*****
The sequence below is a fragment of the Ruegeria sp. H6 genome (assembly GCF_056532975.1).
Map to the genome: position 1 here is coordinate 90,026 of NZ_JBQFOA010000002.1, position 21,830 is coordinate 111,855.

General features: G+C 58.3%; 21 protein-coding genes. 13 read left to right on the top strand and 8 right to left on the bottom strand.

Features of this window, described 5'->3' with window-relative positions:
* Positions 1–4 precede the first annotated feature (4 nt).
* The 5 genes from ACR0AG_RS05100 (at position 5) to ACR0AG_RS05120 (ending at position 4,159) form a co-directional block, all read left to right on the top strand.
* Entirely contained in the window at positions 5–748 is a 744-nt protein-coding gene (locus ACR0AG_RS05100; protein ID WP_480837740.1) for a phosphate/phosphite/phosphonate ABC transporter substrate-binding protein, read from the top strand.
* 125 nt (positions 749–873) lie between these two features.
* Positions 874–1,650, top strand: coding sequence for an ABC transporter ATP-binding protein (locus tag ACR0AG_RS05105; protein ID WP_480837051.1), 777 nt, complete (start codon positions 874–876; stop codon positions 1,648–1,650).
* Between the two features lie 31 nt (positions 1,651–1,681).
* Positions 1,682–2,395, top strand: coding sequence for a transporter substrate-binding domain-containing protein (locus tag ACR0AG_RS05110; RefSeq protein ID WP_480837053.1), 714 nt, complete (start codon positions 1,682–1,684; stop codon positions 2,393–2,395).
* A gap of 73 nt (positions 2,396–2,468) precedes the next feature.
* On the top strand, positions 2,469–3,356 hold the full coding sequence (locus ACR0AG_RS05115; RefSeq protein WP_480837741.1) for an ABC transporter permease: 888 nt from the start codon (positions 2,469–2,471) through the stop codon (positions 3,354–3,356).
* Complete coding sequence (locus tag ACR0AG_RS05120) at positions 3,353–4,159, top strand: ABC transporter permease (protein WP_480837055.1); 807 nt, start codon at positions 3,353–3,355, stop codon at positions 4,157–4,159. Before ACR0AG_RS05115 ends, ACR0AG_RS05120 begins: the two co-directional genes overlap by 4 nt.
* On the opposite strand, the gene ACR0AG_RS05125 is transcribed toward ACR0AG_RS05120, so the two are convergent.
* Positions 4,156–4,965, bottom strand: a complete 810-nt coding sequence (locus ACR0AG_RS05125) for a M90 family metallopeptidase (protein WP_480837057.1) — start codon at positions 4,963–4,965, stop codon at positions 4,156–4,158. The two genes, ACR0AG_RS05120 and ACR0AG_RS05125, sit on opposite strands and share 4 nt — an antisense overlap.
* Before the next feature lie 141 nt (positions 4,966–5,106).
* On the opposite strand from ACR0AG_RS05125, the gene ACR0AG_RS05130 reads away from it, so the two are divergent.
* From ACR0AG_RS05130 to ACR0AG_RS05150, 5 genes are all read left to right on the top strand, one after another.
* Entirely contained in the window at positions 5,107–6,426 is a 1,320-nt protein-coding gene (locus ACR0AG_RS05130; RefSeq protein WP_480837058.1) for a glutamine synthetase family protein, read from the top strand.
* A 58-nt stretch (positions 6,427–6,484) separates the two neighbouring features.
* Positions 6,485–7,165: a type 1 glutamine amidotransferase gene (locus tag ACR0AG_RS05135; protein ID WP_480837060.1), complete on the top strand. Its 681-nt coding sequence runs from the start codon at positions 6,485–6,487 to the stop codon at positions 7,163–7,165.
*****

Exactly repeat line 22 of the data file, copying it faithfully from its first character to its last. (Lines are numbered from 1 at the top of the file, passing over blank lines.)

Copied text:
* Positions 6,485–7,165: a type 1 glutamine amidotransferase gene (locus tag ACR0AG_RS05135; protein ID WP_480837060.1), complete on the top strand. Its 681-nt coding sequence runs from the start codon at positions 6,485–6,487 to the stop codon at positions 7,163–7,165.